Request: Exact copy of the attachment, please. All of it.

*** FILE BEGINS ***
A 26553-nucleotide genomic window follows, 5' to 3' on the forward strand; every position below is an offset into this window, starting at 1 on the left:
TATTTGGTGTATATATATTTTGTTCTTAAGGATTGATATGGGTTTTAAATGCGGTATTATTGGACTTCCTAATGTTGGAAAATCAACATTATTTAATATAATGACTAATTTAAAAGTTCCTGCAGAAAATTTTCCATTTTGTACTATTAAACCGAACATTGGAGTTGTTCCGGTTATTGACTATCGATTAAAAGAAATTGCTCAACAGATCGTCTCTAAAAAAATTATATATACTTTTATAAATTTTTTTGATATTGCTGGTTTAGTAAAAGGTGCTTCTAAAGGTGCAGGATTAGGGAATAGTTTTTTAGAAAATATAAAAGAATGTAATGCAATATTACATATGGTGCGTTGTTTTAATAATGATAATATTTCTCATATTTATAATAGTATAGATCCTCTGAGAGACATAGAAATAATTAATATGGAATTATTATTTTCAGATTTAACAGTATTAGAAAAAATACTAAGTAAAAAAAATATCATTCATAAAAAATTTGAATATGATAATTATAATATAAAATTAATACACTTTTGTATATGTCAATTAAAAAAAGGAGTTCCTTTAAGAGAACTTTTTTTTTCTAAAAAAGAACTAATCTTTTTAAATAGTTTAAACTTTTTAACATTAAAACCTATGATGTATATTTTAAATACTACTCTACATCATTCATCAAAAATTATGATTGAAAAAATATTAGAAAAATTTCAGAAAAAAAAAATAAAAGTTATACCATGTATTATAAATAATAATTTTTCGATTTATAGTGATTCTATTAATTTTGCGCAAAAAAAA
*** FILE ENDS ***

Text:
A 26553-nucleotide genomic window follows, 5' to 3' on the forward strand; every position below is an offset into this window, starting at 1 on the left:
TATTTGGTGTATATATATTTTGTTCTTAAGGATTGATATGGGTTTTAAATGCGGTATTATTGGACTTCCTAATGTTGGAAAATCAACATTATTTAATATAATGACTAATTTAAAAGTTCCTGCAGAAAATTTTCCATTTTGTACTATTAAACCGAACATTGGAGTTGTTCCGGTTATTGACTATCGATTAAAAGAAATTGCTCAACAGATCGTCTCTAAAAAAATTATATATACTTTTATAAATTTTTTTGATATTGCTGGTTTAGTAAAAGGTGCTTCTAAAGGTGCAGGATTAGGGAATAGTTTTTTAGAAAATATAAAAGAATGTAATGCAATATTACATATGGTGCGTTGTTTTAATAATGATAATATTTCTCATATTTATAATAGTATAGATCCTCTGAGAGACATAGAAATAATTAATATGGAATTATTATTTTCAGATTTAACAGTATTAGAAAAAATACTAAGTAAAAAAAATATCATTCATAAAAAATTTGAATATGATAATTATAATATAAAATTAATACACTTTTGTATATGTCAATTAAAAAAAGGAGTTCCTTTAAGAGAACTTTTTTTTTCTAAAAAAGAACTAATCTTTTTAAATAGTTTAAACTTTTTAACATTAAAACCTATGATGTATATTTTAAATACTACTCTACATCATTCATCAAAAATTATGATTGAAAAAATATTAGAAAAATTTCAGAAAAAAAAAATAAAAGTTATACCATGTATTATAAATAATAATTTTTCGATTTATAGTGATTCTATTAATTTTGCGCAAAAAAAA